The nonfiction revolution

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By Connie Matthiessen

Nonfiction and the Common Core Standards

The importance of nonfiction reading and writing is a theme that runs through education standards that have been adopted 46 out of 50 states (note: the state of Minnesota adopted the English Language Arts but not the math standards).

The Common Core State Standards decry the paucity and poor quality of the current reading curricula: "…students today are asked to read very little expository text — as little as 7 and 15 percent of elementary and middle school instructional reading, for example, is expository…Worse still, [this reading is] too often of the superficial variety that involves skimming and scanning for particular, discrete pieces of information; such reading is unlikely to prepare students for the cognitive demand of true understanding of complex text.”

In contrast, the Common Core Standards calls for a shift in the balance of fiction to nonfiction as children advance through school. According to the CCSS guidelines, by the end of 4th grade, students' reading should be half fiction and half informational. By the end of 12th grade, the balance should be 30 percent fiction, 70 percent nonfiction across all subject areas.

Write all about it

The nonfiction revolution isn’t limited to reading but extends to writing as well. According to National Assessment of Educational Progress (NEAP)'s 2011 National Report Card, only one-quarter of U.S.12th graders write at a proficient level, and only three percent write at an advanced level.  As a result, many kids arrive at college with poor writing skills.

The reason for the writing deficit isn't a mystery: kids simply aren't getting enough writing experience in elementary, middle and high school. NEAP researchers found, for example, that 41 percent of eighth through twelfth graders had less than a page of writing homework a week.

So if your child is accustomed to "What I did over my summer vacation" and “My favorite animal,” assignments, the increased writing demands may come as a surprise. The Common Core Standards put emphasis on nonfiction writing, including explanatory and persuasive writing, as well as writing across subject areas – including science, social studies, and math.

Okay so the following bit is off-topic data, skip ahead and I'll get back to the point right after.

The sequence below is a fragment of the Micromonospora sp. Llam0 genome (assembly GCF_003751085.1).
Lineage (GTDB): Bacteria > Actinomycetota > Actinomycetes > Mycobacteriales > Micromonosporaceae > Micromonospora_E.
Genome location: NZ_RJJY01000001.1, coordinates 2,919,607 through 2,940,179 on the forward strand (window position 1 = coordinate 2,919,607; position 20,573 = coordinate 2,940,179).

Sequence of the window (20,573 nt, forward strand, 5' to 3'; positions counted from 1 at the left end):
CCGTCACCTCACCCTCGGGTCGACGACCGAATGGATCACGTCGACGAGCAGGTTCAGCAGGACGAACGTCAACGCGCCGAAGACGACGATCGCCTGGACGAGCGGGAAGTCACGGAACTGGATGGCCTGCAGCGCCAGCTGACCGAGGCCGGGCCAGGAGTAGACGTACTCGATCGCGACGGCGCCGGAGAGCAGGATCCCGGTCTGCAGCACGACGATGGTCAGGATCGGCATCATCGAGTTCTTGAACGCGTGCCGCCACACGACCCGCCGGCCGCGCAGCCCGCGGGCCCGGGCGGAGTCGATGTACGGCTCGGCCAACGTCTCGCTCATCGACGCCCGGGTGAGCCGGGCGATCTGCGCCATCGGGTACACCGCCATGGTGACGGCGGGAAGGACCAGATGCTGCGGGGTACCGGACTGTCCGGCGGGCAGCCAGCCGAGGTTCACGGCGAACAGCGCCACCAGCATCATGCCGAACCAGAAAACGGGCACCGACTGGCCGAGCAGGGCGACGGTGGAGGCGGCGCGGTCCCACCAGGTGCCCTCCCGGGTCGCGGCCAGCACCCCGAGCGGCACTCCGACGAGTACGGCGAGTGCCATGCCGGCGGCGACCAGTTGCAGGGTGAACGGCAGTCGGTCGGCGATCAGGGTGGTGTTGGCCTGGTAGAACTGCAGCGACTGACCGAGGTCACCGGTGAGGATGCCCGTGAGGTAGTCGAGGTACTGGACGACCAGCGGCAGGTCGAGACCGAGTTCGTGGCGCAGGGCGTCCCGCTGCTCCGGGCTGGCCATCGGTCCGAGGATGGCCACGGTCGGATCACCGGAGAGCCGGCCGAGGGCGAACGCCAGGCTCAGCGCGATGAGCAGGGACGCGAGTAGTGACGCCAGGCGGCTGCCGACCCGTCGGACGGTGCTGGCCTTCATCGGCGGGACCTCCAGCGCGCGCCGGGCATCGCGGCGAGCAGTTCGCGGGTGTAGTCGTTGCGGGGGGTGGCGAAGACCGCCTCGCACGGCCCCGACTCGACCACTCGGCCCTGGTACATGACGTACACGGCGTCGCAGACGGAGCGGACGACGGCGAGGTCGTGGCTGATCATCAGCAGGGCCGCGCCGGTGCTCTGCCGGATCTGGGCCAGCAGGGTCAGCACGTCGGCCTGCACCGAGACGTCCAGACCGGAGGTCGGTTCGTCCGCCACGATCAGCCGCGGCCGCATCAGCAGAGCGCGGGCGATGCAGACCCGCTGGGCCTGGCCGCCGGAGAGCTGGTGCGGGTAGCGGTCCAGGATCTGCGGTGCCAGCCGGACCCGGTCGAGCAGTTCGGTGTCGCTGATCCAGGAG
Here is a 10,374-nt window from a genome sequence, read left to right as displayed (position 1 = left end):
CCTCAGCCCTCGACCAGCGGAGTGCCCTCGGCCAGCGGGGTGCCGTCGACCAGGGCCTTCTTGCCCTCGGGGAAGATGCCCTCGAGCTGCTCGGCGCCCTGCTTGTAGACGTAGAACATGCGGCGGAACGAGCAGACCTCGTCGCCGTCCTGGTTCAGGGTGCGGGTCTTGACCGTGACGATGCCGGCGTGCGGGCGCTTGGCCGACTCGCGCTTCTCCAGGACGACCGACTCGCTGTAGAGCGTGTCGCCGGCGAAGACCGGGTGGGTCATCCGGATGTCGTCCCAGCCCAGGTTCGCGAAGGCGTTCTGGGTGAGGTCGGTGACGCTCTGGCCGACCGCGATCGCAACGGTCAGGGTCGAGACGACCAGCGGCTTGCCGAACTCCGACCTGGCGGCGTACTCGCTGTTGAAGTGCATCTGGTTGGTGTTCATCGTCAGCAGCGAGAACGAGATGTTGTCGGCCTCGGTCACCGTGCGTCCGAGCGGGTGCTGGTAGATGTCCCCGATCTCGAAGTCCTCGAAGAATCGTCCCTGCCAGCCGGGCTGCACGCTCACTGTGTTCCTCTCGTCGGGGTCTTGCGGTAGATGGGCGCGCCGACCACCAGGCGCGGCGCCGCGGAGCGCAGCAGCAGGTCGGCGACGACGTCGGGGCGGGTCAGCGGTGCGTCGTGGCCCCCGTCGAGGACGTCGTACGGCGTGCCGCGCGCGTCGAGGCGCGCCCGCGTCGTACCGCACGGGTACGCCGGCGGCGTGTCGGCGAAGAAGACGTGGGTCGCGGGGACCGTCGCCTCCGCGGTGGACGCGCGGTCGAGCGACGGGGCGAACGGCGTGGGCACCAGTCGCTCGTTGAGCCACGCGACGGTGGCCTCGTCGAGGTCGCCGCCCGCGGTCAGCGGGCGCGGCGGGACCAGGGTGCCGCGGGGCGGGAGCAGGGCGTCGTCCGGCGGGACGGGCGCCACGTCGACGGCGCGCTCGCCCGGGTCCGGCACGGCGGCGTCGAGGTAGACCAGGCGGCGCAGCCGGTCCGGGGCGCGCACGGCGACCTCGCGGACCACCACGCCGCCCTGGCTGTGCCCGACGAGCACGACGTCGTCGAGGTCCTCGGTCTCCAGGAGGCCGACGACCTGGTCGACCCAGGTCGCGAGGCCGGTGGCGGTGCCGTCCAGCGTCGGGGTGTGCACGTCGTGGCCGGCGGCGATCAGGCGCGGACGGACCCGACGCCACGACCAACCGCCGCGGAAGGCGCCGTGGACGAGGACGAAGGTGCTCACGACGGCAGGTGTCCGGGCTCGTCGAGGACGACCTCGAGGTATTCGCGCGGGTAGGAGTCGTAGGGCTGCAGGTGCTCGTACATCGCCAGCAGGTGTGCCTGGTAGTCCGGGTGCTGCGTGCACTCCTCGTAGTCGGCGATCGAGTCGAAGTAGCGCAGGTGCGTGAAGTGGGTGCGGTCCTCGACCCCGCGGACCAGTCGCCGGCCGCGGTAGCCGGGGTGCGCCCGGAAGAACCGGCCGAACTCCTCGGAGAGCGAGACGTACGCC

“We know that writing helps kids learn,” says Carrie Heath Phillips, a program director for the Council of Chief State Officers. “Kids should be doing more writing in all subject areas, including science and social studies. And not just a paragraph here and there, but regular writing in all their classes." (See writing samples for fourth and fifth grades.)

If all this sounds like your child is about to be hit by a ton of encyclopedia-inspired assignments, hold your fire. Though there’s plenty of consensus about the importance of nonfiction reading and writing, exactly how and when it will affect your child’s classroom remains to be seen. Many schools and districts today have been hit hard by revenue cuts, and will have to balance the new Common Core guidelines with other budget demands.

In the meantime it can’t hurt to add some facts to your child’s fairytales. After all, nonfiction isn’t about limiting their imagination, but opening their minds to the world of learning, wherever it resides. 

6 ways to spark your child's nonfiction reading and writing:

  • Pursue the passion: Get books that encourage your child’s interests.
  • More is more: Offer lots of nonfiction reading material – from books and magazines to newspapers and atlases.
  • Be the bookworm: Read a broad range of fiction and nonfiction, and talk about what you read.
  • Reality check: Talk about connections between what your child is reading and events in the news.
  • Reasons to write: Suggest new writing projects — from letters to grandma, to keeping a diary, to penning a play for the neighborhood kids.
  • Get the lowdown: Ask your child's teacher if your child’s reading list includes any nonfiction texts. If not, why not?

Connie Matthiessen is a San Francisco writer and editor whose work has appeared in the Washington Post, the San Francisco Chronicle, Mother Jones, Health, San Francisco, WebMD, and other publications. She has three children (who provide a close-up perspective on great and not-so-great schools) and two chubby cats.